Armgo Pharma has raised $35 million from venture capital investors to progress the clinical development of its lead asset, ARM210, for the treatment of catecholaminergic polymorphic ventricular tachycardia (CPVT), a rare form of ventricular tachycardia (rapid heartbeat arising from abnormal electrical signals in the ventricles), as well as other cardiac and skeletal muscle indications. Phase II studies in CPVT are due to start before the end of this year.
CPVT is a rare, life-threatening disease predominately caused by mutations in ryanodine receptor 2 (RyR2), the major Ca2+ release channel on the sarcoplasmic reticulum in cardiomyocytes. Due to these mutations, the RyR2 channels become leaky, which leads to dysregulated Ca2+ homeostasis and severe ventricular arrhythmia. Initial onset typically occurs in childhood, with patients presenting with exercise or emotionally induced palpitations or syncope (fainting) associated with a high incidence of sudden cardiac death.
Early recognition and management of CPVT is imperative as the condition has an untreated mortality rate of 30–50% by the age of 40. Beta blockers such as nadolol, which are administered with the aim of reducing the heart rate, represent the current standard of care. While these drugs are effective for most patients, a significant minority of patients treated with beta blockers continue to experience serious clinical events such as cardiac arrest, placing them at risk of sudden cardiac death. Consequently, there is a strong unmet need for alternative novel therapeutics in CPVT.
The progression of ARM210, a once-daily oral pill, to Phase II trials represents an exciting development as this drug has the potential to be the first disease-modifying therapy in CPVT. ARM210 is thought to stabilise arrhythmia by enhancing the binding of calstabin to RyR2 channels, which alleviates Ca2+ leakage and restores Ca2+ homeostasis. Initial safety and efficacy data from preclinical and early clinical studies appear promising, raising hopes that ARM210 could prove to be a highly effective therapy, even among patients who respond inadequately to standard therapies.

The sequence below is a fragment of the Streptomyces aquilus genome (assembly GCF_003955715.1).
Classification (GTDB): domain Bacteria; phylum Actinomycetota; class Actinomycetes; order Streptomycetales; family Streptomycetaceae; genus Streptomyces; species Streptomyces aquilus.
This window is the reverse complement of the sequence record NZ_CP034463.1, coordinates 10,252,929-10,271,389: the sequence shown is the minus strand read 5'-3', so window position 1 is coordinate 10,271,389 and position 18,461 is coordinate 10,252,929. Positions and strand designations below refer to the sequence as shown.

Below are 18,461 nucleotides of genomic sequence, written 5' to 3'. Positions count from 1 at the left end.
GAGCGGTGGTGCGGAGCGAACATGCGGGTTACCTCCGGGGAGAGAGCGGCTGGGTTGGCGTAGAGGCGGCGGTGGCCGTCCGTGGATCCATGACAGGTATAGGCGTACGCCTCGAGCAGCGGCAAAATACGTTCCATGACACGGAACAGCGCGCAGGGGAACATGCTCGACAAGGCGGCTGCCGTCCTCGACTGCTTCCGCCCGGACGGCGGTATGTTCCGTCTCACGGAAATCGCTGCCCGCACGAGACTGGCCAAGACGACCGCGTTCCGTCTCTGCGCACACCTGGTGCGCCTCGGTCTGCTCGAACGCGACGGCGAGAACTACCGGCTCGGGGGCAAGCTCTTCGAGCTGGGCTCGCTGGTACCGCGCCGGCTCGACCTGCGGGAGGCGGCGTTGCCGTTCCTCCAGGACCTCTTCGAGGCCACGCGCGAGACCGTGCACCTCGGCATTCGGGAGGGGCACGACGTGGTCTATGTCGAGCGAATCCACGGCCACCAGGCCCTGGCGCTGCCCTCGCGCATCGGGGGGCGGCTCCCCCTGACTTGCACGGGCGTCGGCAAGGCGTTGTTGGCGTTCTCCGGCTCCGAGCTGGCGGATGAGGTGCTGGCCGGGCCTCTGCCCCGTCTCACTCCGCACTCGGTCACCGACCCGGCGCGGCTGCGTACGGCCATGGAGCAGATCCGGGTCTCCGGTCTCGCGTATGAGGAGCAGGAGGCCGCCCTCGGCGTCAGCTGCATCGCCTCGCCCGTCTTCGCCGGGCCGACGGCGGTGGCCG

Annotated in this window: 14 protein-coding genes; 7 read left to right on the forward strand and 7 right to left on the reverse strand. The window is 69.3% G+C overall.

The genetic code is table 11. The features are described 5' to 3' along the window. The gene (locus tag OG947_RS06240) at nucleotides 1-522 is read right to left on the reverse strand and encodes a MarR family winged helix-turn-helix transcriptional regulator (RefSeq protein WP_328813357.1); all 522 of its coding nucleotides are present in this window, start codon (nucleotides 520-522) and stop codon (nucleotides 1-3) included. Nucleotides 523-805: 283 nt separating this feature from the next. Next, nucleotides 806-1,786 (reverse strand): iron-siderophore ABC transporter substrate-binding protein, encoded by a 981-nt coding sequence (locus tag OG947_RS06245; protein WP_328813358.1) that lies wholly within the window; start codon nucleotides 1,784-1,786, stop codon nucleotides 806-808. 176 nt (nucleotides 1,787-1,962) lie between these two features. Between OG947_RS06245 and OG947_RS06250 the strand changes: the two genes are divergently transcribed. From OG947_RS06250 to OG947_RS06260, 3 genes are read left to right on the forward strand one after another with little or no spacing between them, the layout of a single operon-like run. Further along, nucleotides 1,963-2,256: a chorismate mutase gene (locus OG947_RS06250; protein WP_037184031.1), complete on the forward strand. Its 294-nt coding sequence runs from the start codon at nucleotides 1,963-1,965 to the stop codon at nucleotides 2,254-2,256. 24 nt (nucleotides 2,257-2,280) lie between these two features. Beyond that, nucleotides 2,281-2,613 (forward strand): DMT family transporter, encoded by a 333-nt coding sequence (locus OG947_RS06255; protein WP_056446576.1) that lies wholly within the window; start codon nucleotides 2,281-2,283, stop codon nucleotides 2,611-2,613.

R&D investment in CPVT is limited, which reflects the rarity of the condition, as well as gaps in understanding of disease mechanisms. However, according to GlobalData’s pipeline product database, there are currently three other products in development for CPVT, all of which are novel, orally administered drugs. These include a second drug candidate in development by Armgo Pharma and a therapy in development by Elex Biotech, both of which are currently in preclinical development. These drugs employ similar mechanisms to ARM210 as they directly target leaky channels in order to reduce Ca2+ leakage and improve Ca2+ homeostasis. A third candidate, which is currently at the discovery stage of development by GEXVal, acts by an undisclosed mechanism of action.
Due to the early development stage, there is a great deal of uncertainty regarding the long-term safety and efficacy of all these therapies. However, the modest pipeline does at least offer hope for a new era of disease-modifying therapy within the next decade, a much-needed development for this often-deadly disease.